Colossians: Introduction

This summer, I’ll be teaching an adult Bible class on Colossians and Ephesians. I’ve decided to start with Colossians, because I’m very familiar with Ephesians and not so familiar with Colossians.

In fact, it’s a letter that’s not studied that often in the Churches of Christ. It’s a little too short for a quarter, and much of its content is treated more extensively in Ephesians. And so I’ll start in Colossians. Continue reading

To Change the World: A Reader’s Comment

I get emails —

I assume when you say “show me a Christian college that …”, you’re referring to CofC Christian colleges. There is no more cutting edge university in music than Belmont; Wheaton is pretty darn good in liberal arts and philosophy; Furman does cutting edge biology research; and even Pepperdine (CofC) has quite a movie making background. And Baylor is pretty good in all of the above, plus it has very fine grad programs. And don’t forget other pretty good schools, like St. Olaf, Calvin and Trinity.

But if you’re talking about CofC Christian colleges, I wholeheartedly agree – that with minor exceptions (e.g., Pepperdine and movies), “[w]e’re all about trade schools and not about the study of God’s creation.”

I think a bigger issue I’ve never heard you touch on in all the culture war stuff has to do with evangelical Christianity’s small Jesus. So small that we have to put him in a cage to “protect” him from the secularists. Isn’t this mostly what the so-called culture war is about? Continue reading

To Change the World: Essay 2, Summary, Part 2

[This series of posts won’t be a traditional book review. Rather, I’ll summarize parts of To Change the World: The Irony, Tragedy, and Possibility of Christianity in the Late Modern World by James Davison Hunter, and then I’ll add my own thoughts. I may criticize the book here and there, but I don’t have much to criticize.]

In response to the Christian Left and Right, there has arisen a neo-Anabaptist movement, led by such theologians as Stanley Hauerwas and John Howard Yoder.

It provides a credible, even compelling, script for those who find the account offered by Christian conservatives distasteful if not dangerous and the narratives offered by Christian progressives unconvincing and irrelevant. …

[The Christian Left] is committed to a strong State and is willing to press it to realize its agenda in law and policy, while [the neo-Anabaptist movement] keeps its distance from the State, maintaining a basic distrust toward its structure, action, and use of power. Continue reading

To Change the World: Essay 2, Summary, Part 1

[This series of posts won’t be a traditional book review. Rather, I’ll summarize parts of To Change the World: The Irony, Tragedy, and Possibility of Christianity in the Late Modern World by James Davison Hunter, and then I’ll add my own thoughts. I may criticize the book here and there, but I don’t have much to criticize.]

Essay 2 is “Rethinking Power.” Here Hunter criticizes the methods of the modern American church to change contemporary culture on scriptural grounds.

Yet as Christians seek to fulfill the creation mandate, perhaps the central factor determining the effectiveness and the outcome of their engagement with the world is the dynamic of power. When faith and its culture flourish, they do so, in part, because it operates with an implicit view of power in its proper place. When faith and its cultures deteriorate, they do so, in part, because it operates with a view of power that is corrupt.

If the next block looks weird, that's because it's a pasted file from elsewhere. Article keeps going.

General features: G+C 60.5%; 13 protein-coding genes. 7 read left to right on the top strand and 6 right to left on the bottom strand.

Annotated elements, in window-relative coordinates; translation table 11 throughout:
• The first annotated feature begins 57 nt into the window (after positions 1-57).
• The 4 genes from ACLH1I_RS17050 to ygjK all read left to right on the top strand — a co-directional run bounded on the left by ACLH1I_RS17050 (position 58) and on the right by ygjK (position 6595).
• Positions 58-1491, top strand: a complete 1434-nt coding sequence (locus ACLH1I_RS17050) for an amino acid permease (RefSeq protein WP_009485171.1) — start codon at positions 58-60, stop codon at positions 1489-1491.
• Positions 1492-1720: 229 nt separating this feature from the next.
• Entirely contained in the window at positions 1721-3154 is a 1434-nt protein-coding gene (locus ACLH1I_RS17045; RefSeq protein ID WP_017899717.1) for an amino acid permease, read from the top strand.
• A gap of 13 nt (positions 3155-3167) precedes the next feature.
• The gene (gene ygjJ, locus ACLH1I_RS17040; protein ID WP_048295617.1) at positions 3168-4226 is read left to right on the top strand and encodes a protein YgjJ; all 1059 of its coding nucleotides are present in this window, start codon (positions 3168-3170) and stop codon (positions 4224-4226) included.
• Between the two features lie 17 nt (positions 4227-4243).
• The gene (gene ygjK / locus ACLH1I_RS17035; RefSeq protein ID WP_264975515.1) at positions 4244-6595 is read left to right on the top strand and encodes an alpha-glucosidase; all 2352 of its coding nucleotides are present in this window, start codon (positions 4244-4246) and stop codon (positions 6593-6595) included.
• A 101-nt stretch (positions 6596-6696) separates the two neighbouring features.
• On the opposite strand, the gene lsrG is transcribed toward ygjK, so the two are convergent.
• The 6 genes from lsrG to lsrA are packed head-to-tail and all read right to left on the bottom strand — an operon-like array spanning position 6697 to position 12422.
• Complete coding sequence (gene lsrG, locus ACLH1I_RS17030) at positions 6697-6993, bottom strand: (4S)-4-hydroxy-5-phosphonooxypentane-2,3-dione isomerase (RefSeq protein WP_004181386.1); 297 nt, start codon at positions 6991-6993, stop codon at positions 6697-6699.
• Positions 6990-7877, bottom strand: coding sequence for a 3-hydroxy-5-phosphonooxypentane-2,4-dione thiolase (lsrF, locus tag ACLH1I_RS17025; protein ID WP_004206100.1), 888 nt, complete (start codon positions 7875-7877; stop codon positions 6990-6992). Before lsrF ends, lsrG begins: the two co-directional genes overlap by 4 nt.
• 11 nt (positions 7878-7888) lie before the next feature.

Continue reading

The Fork in the Road: Parsing Words

I get emails —

Hi Jay,

I’m a devoted follower of your blog and I’m always thankful for everything you’ve written. I often pray that God continues to bless you with strength and wisdom to keep on doing what you’re doing.

I’m writing this email because I’m desperately hoping for your insight on a fellowship issue that persists in my conversations with other members in my congregation. I’ve noticed this insidious issue for some time now and it has pushed me to the limits of my wisdom on how to deal with it. I’ll try to give you the context of the problem and then explain the problem to you below. I’m praying that you’ll be able to see a way through this that I’m just not able to see. So here’s the situation: … Continue reading

To Change the World: Readers’ Questions

I’ve been talking to some people involved with marketing this book about arranging for an interview with James Hunter to post here. I think it will happen.

Rather than the usual “why did you write this book?” marketing fluff, I thought I’d open the floor to the readers. What questions do you have of the author?

Now, I’m not nearly finished with the series. I’ve got two more of his essays to cover, plus adding my two-cents worth. Therefore, I’m keeping this post at the top of the screen for a few days to remind you to post your questions as they come to you.

MDR: A Very Interesting Question

I’ve been corresponding with reader Dan Knight regarding Dan’s intriguing theory for how to read the “divorce” passages in the Gospels. I’ve read extensively on the subject, and I’ve never run into his theory before — and it just might be right. I’m writing to ask the readers whether any one can offer any additional evidence in support of it.

Let me explain. The word translated “put away” in the KJV and “divorce” in some more modern translations is apoluo. Suppose that it doesn’t mean divorce but means to send away or put away — that is, to put out of the house without a certificate of divorce? Now imagine that it was in fact a common practice for Jewish men to put away their wives without a certificate of divorce in order to, for example, avoid having to repay the wife’s dowery? Continue reading